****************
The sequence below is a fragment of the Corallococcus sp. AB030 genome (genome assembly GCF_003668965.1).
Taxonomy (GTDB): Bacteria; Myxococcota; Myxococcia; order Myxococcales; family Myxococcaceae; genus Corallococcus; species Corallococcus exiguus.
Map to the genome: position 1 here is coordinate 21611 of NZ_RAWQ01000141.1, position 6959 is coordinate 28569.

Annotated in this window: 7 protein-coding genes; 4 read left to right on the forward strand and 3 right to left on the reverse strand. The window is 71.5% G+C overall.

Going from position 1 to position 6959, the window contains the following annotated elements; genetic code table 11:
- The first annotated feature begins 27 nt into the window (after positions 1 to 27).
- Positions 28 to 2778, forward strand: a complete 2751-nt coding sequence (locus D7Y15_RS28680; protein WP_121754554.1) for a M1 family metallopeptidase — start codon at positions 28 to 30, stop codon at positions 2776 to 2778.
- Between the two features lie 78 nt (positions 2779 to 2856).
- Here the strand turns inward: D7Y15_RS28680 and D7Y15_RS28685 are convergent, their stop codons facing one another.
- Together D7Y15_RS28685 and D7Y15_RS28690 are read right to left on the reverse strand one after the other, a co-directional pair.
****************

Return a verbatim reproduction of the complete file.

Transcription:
The sequence below is a fragment of the Corallococcus sp. AB030 genome (genome assembly GCF_003668965.1).
Taxonomy (GTDB): Bacteria; Myxococcota; Myxococcia; order Myxococcales; family Myxococcaceae; genus Corallococcus; species Corallococcus exiguus.
Map to the genome: position 1 here is coordinate 21611 of NZ_RAWQ01000141.1, position 6959 is coordinate 28569.

Annotated in this window: 7 protein-coding genes; 4 read left to right on the forward strand and 3 right to left on the reverse strand. The window is 71.5% G+C overall.

Going from position 1 to position 6959, the window contains the following annotated elements; genetic code table 11:
- The first annotated feature begins 27 nt into the window (after positions 1 to 27).
- Positions 28 to 2778, forward strand: a complete 2751-nt coding sequence (locus D7Y15_RS28680; protein WP_121754554.1) for a M1 family metallopeptidase — start codon at positions 28 to 30, stop codon at positions 2776 to 2778.
- Between the two features lie 78 nt (positions 2779 to 2856).
- Here the strand turns inward: D7Y15_RS28680 and D7Y15_RS28685 are convergent, their stop codons facing one another.
- Together D7Y15_RS28685 and D7Y15_RS28690 are read right to left on the reverse strand one after the other, a co-directional pair.